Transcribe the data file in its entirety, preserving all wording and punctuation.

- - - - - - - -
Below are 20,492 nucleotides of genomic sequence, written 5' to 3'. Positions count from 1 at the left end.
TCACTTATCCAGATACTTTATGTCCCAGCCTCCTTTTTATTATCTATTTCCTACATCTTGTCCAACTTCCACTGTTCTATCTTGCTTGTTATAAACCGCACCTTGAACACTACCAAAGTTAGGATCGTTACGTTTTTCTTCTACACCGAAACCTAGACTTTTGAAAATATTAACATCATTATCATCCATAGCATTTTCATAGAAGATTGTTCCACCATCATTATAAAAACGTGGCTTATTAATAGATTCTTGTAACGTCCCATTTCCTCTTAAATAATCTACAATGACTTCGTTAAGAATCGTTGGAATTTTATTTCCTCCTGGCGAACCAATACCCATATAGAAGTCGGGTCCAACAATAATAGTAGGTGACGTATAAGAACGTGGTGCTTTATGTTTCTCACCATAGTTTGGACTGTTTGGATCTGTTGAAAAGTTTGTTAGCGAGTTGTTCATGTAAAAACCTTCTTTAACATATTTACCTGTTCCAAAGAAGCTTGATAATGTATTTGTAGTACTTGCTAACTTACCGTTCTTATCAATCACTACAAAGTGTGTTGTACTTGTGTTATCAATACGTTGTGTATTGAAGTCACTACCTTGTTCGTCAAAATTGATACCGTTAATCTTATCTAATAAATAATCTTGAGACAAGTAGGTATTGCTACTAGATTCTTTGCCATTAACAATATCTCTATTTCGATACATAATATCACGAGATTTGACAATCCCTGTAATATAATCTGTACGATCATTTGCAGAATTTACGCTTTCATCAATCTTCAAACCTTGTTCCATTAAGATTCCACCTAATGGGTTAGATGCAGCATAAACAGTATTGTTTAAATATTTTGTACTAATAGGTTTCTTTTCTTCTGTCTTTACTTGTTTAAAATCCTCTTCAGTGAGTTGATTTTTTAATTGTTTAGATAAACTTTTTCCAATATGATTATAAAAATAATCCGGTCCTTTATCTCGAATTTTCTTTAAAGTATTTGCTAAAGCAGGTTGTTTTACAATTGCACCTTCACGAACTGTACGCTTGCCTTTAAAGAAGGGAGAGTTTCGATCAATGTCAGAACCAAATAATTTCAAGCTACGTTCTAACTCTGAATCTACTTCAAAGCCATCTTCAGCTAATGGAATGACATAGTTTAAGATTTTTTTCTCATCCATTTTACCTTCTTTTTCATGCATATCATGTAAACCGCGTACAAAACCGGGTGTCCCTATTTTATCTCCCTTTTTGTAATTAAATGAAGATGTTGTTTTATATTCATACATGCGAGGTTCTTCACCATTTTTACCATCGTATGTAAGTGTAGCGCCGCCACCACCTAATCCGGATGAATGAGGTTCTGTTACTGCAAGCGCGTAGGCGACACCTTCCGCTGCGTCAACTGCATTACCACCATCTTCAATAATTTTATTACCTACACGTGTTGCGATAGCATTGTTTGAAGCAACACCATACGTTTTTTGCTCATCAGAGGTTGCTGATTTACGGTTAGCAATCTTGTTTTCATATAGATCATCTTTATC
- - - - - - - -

Below are 20,492 nucleotides of genomic sequence, written 5' to 3'. Positions count from 1 at the left end.
TCACTTATCCAGATACTTTATGTCCCAGCCTCCTTTTTATTATCTATTTCCTACATCTTGTCCAACTTCCACTGTTCTATCTTGCTTGTTATAAACCGCACCTTGAACACTACCAAAGTTAGGATCGTTACGTTTTTCTTCTACACCGAAACCTAGACTTTTGAAAATATTAACATCATTATCATCCATAGCATTTTCATAGAAGATTGTTCCACCATCATTATAAAAACGTGGCTTATTAATAGATTCTTGTAACGTCCCATTTCCTCTTAAATAATCTACAATGACTTCGTTAAGAATCGTTGGAATTTTATTTCCTCCTGGCGAACCAATACCCATATAGAAGTCGGGTCCAACAATAATAGTAGGTGACGTATAAGAACGTGGTGCTTTATGTTTCTCACCATAGTTTGGACTGTTTGGATCTGTTGAAAAGTTTGTTAGCGAGTTGTTCATGTAAAAACCTTCTTTAACATATTTACCTGTTCCAAAGAAGCTTGATAATGTATTTGTAGTACTTGCTAACTTACCGTTCTTATCAATCACTACAAAGTGTGTTGTACTTGTGTTATCAATACGTTGTGTATTGAAGTCACTACCTTGTTCGTCAAAATTGATACCGTTAATCTTATCTAATAAATAATCTTGAGACAAGTAGGTATTGCTACTAGATTCTTTGCCATTAACAATATCTCTATTTCGATACATAATATCACGAGATTTGACAATCCCTGTAATATAATCTGTACGATCATTTGCAGAATTTACGCTTTCATCAATCTTCAAACCTTGTTCCATTAAGATTCCACCTAATGGGTTAGATGCAGCATAAACAGTATTGTTTAAATATTTTGTACTAATAGGTTTCTTTTCTTCTGTCTTTACTTGTTTAAAATCCTCTTCAGTGAGTTGATTTTTTAATTGTTTAGATAAACTTTTTCCAATATGATTATAAAAATAATCCGGTCCTTTATCTCGAATTTTCTTTAAAGTATTTGCTAAAGCAGGTTGTTTTACAATTGCACCTTCACGAACTGTACGCTTGCCTTTAAAGAAGGGAGAGTTTCGATCAATGTCAGAACCAAATAATTTCAAGCTACGTTCTAACTCTGAATCTACTTCAAAGCCATCTTCAGCTAATGGAATGACATAGTTTAAGATTTTTTTCTCATCCATTTTACCTTCTTTTTCATGCATATCATGTAAACCGCGTACAAAACCGGGTGTCCCTATTTTATCTCCCTTTTTGTAATTAAATGAAGATGTTGTTTTATATTCATACATGCGAGGTTCTTCACCATTTTTACCATCGTATGTAAGTGTAGCGCCGCCACCACCTAATCCGGATGAATGAGGTTCTGTTACTGCAAGCGCGTAGGCGACACCTTCCGCTGCGTCAACTGCATTACCACCATCTTCAATAATTTTATTACCTACACGTGTTGCGATAGCATTGTTTGAAGCAACACCATACGTTTTTTGCTCATCAGAGGTTGCTGATTTACGGTTAGCAATCTTGTTTTCATATAGATCATCTTTATC